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Feb 1, 2018 Symptom Relief Sharon Aaron 5,545 views

Iron deficiency may be more common than you think. Some of the signs and symptoms can often be really vague and even confusing. In fact iron deficiency anaemia affects over one billion people worldwide.(1)

Some of the symptoms may be quite obvious like:





Brain fog


Whilst other symptoms are less obvious:

Hair loss



Strange cravings

Brittle spoon shaped nails

Sore tongue

Sores at the corners of your mouth

Difficulty swallowing (2)

It’s always good to get your blood tested by your General Practitioner to see whether you are in fact iron deficient and if so, there are strategies to remedy it. The first strategy we suggest is to assess your diet and make sure you are eating enough iron rich foods; some of which include: red meat, liver, green leafy vegetables, blackstrap molasses.

With diet it’s important to note that there are foods that will enhance iron absorption and foods that will inhibit iron absorption.

  • Tea, coffee, alcohol, phytates (which are found in legumes and grains) and calcium may inhibit iron absorption (2,3) – so it’s important to consume these foods AWAY from your iron rich foods – 2-3 hrs after or before.
  • Vitamin C on the other hand enhances iron absorption – so a squeeze of fresh orange or lemon juice over your steak with lots of greens and capsicum will help your body absorb the iron contained in these foods. (2)

Recently I read an interesting study: for 16 weeks, women with low iron stores consumed either two kiwi fruit (high in vitamin C and certain carotenoids) or one banana together with their iron fortified breakfast. At the end of the 16 weeks it was shown that the iron status improved in the randomly selected women who consumed the kiwifruit instead of the banana. (4) Not to say that bananas don’t have their own health benefits but it’s important to realise that combining certain foods can make a big difference to how your body absorbs nutrients.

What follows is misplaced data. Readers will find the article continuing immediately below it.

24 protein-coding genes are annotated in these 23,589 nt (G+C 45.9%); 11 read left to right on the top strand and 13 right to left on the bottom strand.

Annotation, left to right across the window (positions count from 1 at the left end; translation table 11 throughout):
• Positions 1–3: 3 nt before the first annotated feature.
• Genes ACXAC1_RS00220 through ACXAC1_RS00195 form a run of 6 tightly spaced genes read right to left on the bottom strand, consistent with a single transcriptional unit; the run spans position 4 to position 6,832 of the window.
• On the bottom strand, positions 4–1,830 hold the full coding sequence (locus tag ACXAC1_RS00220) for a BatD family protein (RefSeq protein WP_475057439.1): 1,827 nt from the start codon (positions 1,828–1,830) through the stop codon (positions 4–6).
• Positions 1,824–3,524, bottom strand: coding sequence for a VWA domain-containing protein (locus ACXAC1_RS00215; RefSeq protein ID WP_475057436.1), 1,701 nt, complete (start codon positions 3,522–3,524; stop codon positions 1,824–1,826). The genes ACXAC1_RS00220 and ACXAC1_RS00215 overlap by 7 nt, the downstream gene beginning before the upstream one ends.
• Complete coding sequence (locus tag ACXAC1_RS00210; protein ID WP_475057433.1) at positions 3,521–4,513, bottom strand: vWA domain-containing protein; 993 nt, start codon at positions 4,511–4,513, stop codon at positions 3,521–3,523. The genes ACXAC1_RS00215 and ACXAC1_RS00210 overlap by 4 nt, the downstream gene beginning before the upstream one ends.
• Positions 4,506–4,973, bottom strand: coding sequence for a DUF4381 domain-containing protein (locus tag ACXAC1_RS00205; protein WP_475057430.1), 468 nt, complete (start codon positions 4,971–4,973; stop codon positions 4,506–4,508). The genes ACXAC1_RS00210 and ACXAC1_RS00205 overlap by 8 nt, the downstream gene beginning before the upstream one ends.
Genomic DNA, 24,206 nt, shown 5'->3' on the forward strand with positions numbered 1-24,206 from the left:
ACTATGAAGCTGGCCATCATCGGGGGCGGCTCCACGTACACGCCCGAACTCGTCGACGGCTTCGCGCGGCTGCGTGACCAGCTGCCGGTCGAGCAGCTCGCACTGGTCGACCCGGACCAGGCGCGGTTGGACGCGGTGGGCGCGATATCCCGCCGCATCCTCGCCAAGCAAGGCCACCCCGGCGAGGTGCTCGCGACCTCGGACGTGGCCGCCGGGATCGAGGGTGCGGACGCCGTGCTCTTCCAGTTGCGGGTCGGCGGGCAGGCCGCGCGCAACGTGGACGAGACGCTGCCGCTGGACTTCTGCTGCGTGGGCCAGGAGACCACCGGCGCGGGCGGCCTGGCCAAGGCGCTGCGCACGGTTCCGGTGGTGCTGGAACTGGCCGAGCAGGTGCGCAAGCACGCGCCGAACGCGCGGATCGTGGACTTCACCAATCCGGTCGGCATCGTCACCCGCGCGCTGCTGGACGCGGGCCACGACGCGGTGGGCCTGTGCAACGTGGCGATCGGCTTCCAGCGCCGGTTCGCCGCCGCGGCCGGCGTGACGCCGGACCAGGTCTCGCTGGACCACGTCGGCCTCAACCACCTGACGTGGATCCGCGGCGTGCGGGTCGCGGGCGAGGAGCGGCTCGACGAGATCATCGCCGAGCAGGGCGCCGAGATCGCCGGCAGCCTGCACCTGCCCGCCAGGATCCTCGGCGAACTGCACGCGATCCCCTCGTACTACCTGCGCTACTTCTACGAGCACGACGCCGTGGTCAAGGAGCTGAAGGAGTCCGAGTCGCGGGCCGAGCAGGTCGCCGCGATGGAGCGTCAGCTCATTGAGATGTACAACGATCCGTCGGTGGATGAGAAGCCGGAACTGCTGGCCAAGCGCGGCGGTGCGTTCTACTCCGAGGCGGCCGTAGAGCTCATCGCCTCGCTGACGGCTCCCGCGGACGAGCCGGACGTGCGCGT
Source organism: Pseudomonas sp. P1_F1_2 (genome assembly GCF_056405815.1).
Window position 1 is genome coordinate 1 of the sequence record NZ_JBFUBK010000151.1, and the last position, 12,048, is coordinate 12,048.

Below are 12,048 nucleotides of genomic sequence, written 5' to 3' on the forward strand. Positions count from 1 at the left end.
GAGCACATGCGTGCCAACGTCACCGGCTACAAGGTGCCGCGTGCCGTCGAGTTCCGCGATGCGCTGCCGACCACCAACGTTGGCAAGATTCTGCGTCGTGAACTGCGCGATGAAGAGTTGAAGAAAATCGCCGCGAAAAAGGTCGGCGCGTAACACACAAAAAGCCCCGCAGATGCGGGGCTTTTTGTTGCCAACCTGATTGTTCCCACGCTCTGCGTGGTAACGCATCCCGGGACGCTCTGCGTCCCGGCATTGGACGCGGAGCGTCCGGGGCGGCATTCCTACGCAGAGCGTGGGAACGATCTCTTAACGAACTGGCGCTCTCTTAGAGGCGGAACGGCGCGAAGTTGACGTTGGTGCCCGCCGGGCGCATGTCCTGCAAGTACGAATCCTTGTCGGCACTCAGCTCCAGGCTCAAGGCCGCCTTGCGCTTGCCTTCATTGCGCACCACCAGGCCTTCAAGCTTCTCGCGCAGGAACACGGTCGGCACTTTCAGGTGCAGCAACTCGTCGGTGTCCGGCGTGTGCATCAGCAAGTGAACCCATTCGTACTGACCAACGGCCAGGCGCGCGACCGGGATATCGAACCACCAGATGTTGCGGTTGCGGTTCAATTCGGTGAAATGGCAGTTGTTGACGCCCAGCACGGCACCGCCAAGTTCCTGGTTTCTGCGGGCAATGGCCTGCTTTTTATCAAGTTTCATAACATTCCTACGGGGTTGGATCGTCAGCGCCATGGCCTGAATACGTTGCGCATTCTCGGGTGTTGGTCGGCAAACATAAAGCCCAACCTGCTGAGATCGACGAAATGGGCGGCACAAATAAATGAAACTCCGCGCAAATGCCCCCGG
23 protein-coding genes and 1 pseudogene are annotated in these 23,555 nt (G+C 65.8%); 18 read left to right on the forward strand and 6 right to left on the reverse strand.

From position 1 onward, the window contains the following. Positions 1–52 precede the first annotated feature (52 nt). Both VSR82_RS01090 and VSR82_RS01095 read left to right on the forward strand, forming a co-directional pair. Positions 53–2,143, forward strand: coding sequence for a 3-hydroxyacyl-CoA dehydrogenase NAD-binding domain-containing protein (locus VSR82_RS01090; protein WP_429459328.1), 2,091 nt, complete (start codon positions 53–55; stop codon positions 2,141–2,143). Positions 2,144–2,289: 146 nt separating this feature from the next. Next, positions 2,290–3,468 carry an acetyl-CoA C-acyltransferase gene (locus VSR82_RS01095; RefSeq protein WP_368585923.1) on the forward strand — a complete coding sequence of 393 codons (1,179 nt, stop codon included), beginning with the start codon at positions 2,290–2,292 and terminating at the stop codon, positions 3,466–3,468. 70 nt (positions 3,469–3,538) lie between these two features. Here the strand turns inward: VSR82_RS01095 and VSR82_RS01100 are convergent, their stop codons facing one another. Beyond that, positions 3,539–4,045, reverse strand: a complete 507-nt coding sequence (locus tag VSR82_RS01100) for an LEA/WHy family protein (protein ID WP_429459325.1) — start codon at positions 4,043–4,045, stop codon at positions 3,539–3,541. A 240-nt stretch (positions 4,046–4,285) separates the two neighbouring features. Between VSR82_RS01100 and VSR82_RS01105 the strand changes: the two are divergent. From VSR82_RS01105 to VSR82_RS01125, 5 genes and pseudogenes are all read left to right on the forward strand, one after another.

So next time you are eating iron rich food – it’s a good idea to choose a food high in vitamin C like kiwifruit, capsicum, a squeeze of fresh orange or a handful of strawberries to enhance its absorption. Sometimes it’s tiny changes that you make to your diet that can have a powerful impact on your general health.

Iron deficiency is common. We see it often here in our clinic and it can be debilitating so if you have any concerns regarding any of these symptoms please make a booking to speak to one of our consultants.

Remember iron deficiency symptoms sometimes may present in ways that you might not normally associate with this particular nutrient insufficiency. In my practice a patient presented to me (after visiting her doctor to rule out any major illness) with low grade headaches, a difficulty swallowing, severe anxiety and intense fatigue – which of course was very concerning. After assessing her blood tests I treated her accordingly and on improving her iron levels through diet and a supplement, her symptoms over time improved.  She also made big changes to her diet and lifestyle, eating an 80% wholefood diet and incorporating meditation and daily exercise – these changes unquestionably had a big impact on her overall health.

Don’t wait, a simple blood test and changes to your diet can make a big difference to your day to day life.

Sharon Aaron



  1. 2014, Melbourne Haematology,
  2. Higdon J, 2003, An Evidence-Based Approach to Vitamins and Minerals, Thieme, New York pages 138-142
  3. Hechtman L, 2012, Clinical Naturopathic Medicine, Elsevier, Australia, pages 82 -84
  4. Beck K et al,2010, Gold kiwifruit consumed with an iron-fortified breakfast cereal meal improves iron status in women with low iron stores: a 16-week randomized controlled trial, British journal of nutrition

About The Author - Sharon Aaron

Sharon is a qualified nutritionist and a strict believer of using ‘Food as Medicine’. She feels strongly that lifestyle changes and making simple dietary changes can have a significant effect on our health.

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